The Red Sox didn't draft as many New England players in 2002 as they had in the past. The exception was Pelland, one of the region's top prospects. Because he was committed to Clemson--one of Pelland's high school coaches is the brother of Tigers coach Jack Leggett-- he lasted until the ninth round, about five lower than expected. Pelland is a stocky 6-footer, though that doesn't prevent him from reaching the low 90s. Like Juan Cedeno and Denny Tussen, he's very much a project. Pelland's curveball and changeup are below-average, and he'll have to develop more movement on his fastball. He throws with effort and won't add much if any velocity, so making those improvements is critical. He signed late and won't make his pro debut until June. He'll start his career in the Gulf Coast League after spending two months in extended spring training.
Pahucki had an up-and-down career at Siena yet was consistent in his 2002 pro debut. Pahucki won the first nine decisions of his college career, then lost 12 of his next 17 and saw his ERA balloon to 7.40 as a junior. He rebounded to go 6-4, 3.16 as a senior, finishing as the Saints' career leader in wins and strikeouts. After turning pro, he didn't allow more than one earned run in any of his first six starts and in nine of 13 overall. Pahucki relies on finesse more than pure stuff. He doesn't have a consistent plus pitch. His fastball sits in the high 80s, though he reached 93 mph with a four-seamer in instructional league. His curveball and changeup are generally average. Pahucki's strength is his fastball command, and he can locate all of his pitches with precision. His profile reminds new Red Sox general manager Theo Epstein of Brian Lawrence, whom Epstein championed when he worked for the Padres. Pahucki probably will start 2003 in low Class A.
Weatherby pitched at East Carteret (N.C.) High, which produced 1991 No. 1 overall draft pick Brien Taylor, and earned all-Colonial Athletic Association honors as a UNC Wilmington senior in 2001. In 2002, his first full pro season, he showed the Red Sox better stuff than they expected. Moved to the bullpen on a full-time basis, he started throwing 92-94 mph and overmatched righthanders with his splitter. His slider has a chance to become average. Weatherby didn't pitch as well in high Class A or the Arizona Fall League, and at 23 he was old for low Class A, so he still has to prove himself. He's not big and there's some effort to his delivery, and he lacks an offspeed pitch. More important, he must improve his location within the strike zone. How he performs in 2003, when he should reach Double-A at some point, will show if he's a legitimate prospect.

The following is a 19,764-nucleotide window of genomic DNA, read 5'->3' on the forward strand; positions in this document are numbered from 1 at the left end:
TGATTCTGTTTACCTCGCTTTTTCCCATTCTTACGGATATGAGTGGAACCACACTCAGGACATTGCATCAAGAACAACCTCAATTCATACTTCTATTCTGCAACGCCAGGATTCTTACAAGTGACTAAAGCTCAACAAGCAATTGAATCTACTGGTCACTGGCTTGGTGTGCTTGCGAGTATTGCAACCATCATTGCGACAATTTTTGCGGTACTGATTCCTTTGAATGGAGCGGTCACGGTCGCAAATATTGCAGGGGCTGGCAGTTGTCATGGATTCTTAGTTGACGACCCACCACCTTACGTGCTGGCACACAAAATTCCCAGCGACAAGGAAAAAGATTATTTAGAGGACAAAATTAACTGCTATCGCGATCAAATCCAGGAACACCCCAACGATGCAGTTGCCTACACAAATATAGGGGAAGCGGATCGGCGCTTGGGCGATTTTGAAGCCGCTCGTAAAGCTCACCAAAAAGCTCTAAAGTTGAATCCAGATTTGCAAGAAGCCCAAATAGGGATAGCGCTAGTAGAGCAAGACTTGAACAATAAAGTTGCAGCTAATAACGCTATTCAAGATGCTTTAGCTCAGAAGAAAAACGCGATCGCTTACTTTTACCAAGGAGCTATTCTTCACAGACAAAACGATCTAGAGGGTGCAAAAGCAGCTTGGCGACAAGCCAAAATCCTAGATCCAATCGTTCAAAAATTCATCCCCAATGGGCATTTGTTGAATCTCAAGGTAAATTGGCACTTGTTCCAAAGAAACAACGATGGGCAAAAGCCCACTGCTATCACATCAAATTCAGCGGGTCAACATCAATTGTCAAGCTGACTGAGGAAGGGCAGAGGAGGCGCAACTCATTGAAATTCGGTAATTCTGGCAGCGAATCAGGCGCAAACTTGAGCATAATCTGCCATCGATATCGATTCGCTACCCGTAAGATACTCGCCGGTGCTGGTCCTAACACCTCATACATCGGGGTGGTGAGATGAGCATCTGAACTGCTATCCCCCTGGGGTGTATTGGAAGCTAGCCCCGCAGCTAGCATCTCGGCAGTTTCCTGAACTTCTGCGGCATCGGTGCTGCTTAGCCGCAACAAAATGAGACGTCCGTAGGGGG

Boston took Bonvechio in the 37th round out of high school in 2000, then liked his bat enough to give him a six-figure bonus as a draft-and-follow after he spent a year in junior college. The Red Sox still are enthusiastic about his offense promise but haven't seen as much of it as they would have liked. He broke a thumb in his first pro summer and was bothered by a hamate bruise in his wrist last year, limiting him to a total of 172 at-bats in two seasons. Bonvechio has a sweet lefthanded stroke, power potential and has shown a willingness to take walks. The injuries have kept him from working on his strength and conditioning, and he could improve rapidly if he stays healthy. Bonvechio played mostly first base in 2002 but Boston would like to return him to third base, where he played as an amateur and in his pro debut. He has enough arm for the position, but needs to work on his first-step quickness and agility. He has a chance to open 2003 in low Class A.
Like Matt White, Lopez is a major league Rule 5 pick who resurrected his career last season and will compete for the job as the second bullpen lefty in 2003. Lopez was shelled for his first four years in the minors, compiling a 5.69 ERA. The Diamondbacks moved him to the bullpen in 2001, which didn't solve anything. They switched him to a sidearm delivery in 2002, which proved to be just what he needed. Lopez sliced his Double-A ERA from 7.43 the year before to 2.72 and was death to lefthanders, who went just 7-for-60 (.117) with one extra-base hit (a double) and 23 strikeouts against him. He continued to pitch well in his native Puerto Rico over the winter. Lopez throws a mid-80s fastball, variations off his slider and a changeup. He mixes arm angles and velocities, and alternates his slider between a hard breaking ball and a sweeping pitch. Lopez will have to prove that he can keep big league righthanders at bay, and if he does in spring training he could break camp with the Red Sox.
Santos is an offensive-minded second baseman in an organization that isn't looking for one. The Red Sox traded for Todd Walker during the offseason, and Freddy Sanchez will be ready to take over if Walker departs as a free agent following the 2003 season. Santos has enough pop to hit 30 doubles and reach double digits in homers annually. A switch-hitter, he generates most of his power from the left side, hitting 23 of his 24 homers the last two years against righthanders. He draws enough walks to satisfy the new Boston administration but needs to make more contact. He's an above-average runner, though a sprained ligament in his right knee slowed him in 2002. Sanchez has improved at turning the double play, but he has stiff hands that limit him defensively. He might have a future with the Red Sox as a utilityman, though the club also moved to strengthen that position by dealing for Cesar Crespo.